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Article
(SOGC) Clinical Practice Guideline: Informed Consent to Donate Embryos for Research Purposes
Journal of Obstetrics and Gynaecology Canada. Volume 30, Number 9 (2008), p. 824-829.
  • Roxanne Mykitiuk, Osgoode Hall Law School of York University
  • Erin Nelson
  • Jeff Nisker
Document Type
Article
Publication Date
1-1-2008
Keywords
  • consent,
  • embryo donation,
  • Embryo research
Abstract

To develop guidance for clinicians participating in the informed choice process with respect to the donation of human embryos for research purposes. Recommendations: 1. As indicated in the Canadian Institutes of Health Research Guidelines and the Assisted Human Reproduction Act, specific consent from both the gamete and embryo providers is required before embryos can be used for research purposes. The gamete donors may be different individuals than the embryo providers when donated gametes are used to create embryos. 2. The consent process should inform potential donors of the possible types of (and for final consent, the specific) research project(s) for which the embryos will be used, the risks involved in donating embryos to research, such as not having these embryos available for their reproductive purposes, the fact that the woman/couple will not benefit personally from donating embryos to research, the potential for commercial gain by others, the possibility that they will be contacted in future about the disposition of the embryos, the fact that confidentiality cannot be absolutely guaranteed. 3. Designation of cryopreserved embryos no longer be required for reproductive purposes to be donated to research, donated to another couple, or discarded should be discussed prior to gamete retrieval and made at the time of cryopreservation, with the understanding that in the future, final consent will be requested. The final decision as to the donation of cryopreserved embryos research should not be made until after the woman/ couple decide they no longer require the embryos for their reproductive purposes. The decision to end cryopreservation should be made separately from the decision regarding disposition of the embryos. The woman/couple will have to be re-contacted regarding the final disposition of their embryos. 4. As a result of lack of scientific data regarding the predictability of microscopic characterization of embryos and potential for pregnancy, it is recommended that all women/couples be offered the opportunity to cryopreserve all embryos not transferred during the treatment cycle and be informed that a failure to cryopreserve all embryos may increase the chance of having to undergo an additional in vitro fertilization cycle to achieve reproductive goals. 5. Research participants should be informed that they may withdraw their consent at any time before the embryos are thawed for research purposes, or, in the case of stem cell research, before a stem cell line is created. 6. Potential donors should be informed that their medical care will not be affected by their decision regarding embryo donation.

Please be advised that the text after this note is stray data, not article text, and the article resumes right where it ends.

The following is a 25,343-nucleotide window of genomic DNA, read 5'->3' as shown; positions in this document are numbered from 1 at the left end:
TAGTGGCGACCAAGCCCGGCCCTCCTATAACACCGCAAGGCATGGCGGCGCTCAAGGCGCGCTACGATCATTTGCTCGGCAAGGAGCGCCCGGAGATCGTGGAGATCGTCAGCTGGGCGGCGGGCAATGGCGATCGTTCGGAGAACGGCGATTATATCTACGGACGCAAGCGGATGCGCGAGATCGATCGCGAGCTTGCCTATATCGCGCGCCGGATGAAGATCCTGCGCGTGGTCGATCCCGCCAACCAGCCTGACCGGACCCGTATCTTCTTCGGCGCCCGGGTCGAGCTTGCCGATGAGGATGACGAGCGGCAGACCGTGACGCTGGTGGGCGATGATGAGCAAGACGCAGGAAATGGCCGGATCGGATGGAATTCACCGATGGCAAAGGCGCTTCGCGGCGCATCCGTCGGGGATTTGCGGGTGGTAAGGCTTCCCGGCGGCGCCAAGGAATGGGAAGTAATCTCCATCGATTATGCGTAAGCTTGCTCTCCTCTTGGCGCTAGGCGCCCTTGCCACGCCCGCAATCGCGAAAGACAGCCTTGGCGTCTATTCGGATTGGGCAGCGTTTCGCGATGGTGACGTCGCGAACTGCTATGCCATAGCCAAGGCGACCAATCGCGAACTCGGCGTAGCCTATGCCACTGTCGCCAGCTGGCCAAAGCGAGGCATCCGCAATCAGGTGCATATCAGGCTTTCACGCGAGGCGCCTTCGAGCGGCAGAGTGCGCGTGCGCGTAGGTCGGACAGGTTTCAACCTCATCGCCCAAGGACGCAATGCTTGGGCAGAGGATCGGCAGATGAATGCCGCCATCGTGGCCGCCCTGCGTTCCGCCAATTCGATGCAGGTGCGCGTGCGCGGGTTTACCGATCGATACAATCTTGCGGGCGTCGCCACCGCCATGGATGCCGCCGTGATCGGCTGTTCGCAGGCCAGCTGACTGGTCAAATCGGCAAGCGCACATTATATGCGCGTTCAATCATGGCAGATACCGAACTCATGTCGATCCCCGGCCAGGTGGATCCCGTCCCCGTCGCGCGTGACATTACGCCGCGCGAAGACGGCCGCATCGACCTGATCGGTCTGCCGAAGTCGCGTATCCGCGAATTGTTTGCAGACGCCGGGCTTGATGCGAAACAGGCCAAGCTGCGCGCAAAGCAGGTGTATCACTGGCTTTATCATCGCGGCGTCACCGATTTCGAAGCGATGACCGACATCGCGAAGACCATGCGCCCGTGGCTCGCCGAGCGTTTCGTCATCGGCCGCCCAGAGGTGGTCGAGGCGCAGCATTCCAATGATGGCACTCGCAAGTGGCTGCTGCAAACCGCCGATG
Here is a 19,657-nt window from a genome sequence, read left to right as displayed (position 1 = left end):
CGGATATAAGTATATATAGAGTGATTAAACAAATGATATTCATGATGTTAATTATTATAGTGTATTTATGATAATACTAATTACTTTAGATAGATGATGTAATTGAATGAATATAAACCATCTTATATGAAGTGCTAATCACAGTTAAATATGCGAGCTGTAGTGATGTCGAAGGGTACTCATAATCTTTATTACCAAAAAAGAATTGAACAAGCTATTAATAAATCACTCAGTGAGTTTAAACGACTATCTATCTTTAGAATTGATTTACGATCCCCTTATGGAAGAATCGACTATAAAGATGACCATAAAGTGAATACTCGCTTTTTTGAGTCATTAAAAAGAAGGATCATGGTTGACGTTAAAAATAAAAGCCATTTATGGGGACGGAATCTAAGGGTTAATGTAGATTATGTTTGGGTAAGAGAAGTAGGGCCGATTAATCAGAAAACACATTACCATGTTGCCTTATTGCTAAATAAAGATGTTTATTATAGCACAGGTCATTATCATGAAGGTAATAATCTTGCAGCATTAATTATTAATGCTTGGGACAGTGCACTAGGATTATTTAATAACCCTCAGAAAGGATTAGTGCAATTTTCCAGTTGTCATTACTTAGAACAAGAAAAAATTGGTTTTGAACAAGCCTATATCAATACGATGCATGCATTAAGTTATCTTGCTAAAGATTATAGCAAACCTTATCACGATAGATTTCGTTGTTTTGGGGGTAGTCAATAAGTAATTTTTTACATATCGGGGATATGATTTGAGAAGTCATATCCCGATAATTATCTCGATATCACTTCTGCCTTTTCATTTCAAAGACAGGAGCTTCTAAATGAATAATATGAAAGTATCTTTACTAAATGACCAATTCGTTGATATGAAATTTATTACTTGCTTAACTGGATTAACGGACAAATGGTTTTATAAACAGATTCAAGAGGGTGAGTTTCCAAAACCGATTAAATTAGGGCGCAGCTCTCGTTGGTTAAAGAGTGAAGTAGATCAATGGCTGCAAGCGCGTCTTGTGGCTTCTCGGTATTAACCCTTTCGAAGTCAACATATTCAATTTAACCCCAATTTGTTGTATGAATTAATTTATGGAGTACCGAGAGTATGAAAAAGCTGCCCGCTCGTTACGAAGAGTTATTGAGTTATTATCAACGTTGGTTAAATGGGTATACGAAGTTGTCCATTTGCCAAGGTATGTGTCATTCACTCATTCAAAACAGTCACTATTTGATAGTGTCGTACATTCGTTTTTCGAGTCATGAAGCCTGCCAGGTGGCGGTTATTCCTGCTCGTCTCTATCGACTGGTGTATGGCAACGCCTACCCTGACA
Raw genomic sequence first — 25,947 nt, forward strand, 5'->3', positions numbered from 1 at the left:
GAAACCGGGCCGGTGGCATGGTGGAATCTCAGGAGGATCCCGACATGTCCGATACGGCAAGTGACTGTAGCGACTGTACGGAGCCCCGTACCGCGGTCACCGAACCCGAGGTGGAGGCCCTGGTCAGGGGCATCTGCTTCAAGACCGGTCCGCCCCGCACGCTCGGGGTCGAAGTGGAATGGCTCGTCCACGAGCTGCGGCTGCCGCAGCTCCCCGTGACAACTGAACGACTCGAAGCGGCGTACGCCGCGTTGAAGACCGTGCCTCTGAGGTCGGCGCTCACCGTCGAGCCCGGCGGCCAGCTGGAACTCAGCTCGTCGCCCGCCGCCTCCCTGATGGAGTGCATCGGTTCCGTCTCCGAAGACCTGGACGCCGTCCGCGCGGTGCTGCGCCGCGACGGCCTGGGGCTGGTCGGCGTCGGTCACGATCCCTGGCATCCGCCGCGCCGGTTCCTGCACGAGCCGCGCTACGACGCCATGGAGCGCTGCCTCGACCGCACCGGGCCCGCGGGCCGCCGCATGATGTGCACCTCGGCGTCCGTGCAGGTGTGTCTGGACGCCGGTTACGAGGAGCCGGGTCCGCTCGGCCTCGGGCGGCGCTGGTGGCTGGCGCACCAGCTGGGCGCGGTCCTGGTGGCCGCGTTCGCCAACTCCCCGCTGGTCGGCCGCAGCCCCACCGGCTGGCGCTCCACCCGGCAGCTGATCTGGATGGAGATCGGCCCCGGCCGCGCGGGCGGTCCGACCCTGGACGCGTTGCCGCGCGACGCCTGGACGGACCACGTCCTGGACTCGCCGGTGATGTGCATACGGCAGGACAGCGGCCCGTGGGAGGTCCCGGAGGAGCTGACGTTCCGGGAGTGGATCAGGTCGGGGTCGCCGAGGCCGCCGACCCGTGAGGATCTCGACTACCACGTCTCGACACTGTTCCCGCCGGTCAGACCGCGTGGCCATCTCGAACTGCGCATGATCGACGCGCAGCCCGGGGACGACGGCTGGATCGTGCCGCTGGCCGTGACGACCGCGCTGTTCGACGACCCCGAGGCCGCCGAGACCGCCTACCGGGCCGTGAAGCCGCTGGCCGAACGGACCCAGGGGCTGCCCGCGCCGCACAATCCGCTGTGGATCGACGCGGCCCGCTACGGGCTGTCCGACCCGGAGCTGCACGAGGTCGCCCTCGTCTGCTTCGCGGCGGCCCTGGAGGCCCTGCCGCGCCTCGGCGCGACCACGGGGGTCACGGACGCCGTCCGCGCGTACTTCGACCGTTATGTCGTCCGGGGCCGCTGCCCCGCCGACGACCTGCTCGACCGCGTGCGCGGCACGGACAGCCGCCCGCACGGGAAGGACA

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Permission to post this article in this repository has been obtained from the Society of Obstetricians and Gynaecologists of Canada.
Creative Commons License
Creative Commons Attribution-Noncommercial-No Derivative Works 4.0
Citation Information
Mykitiuk, Roxanne, Erin Nelson, and Jeff Nisker. "(SOGC) Clinical Practice Guideline: Informed Consent to Donate Embryos for Research Purposes." Journal of Obstetrics and Gynaecology Canada 30.9 (2008): 824-829.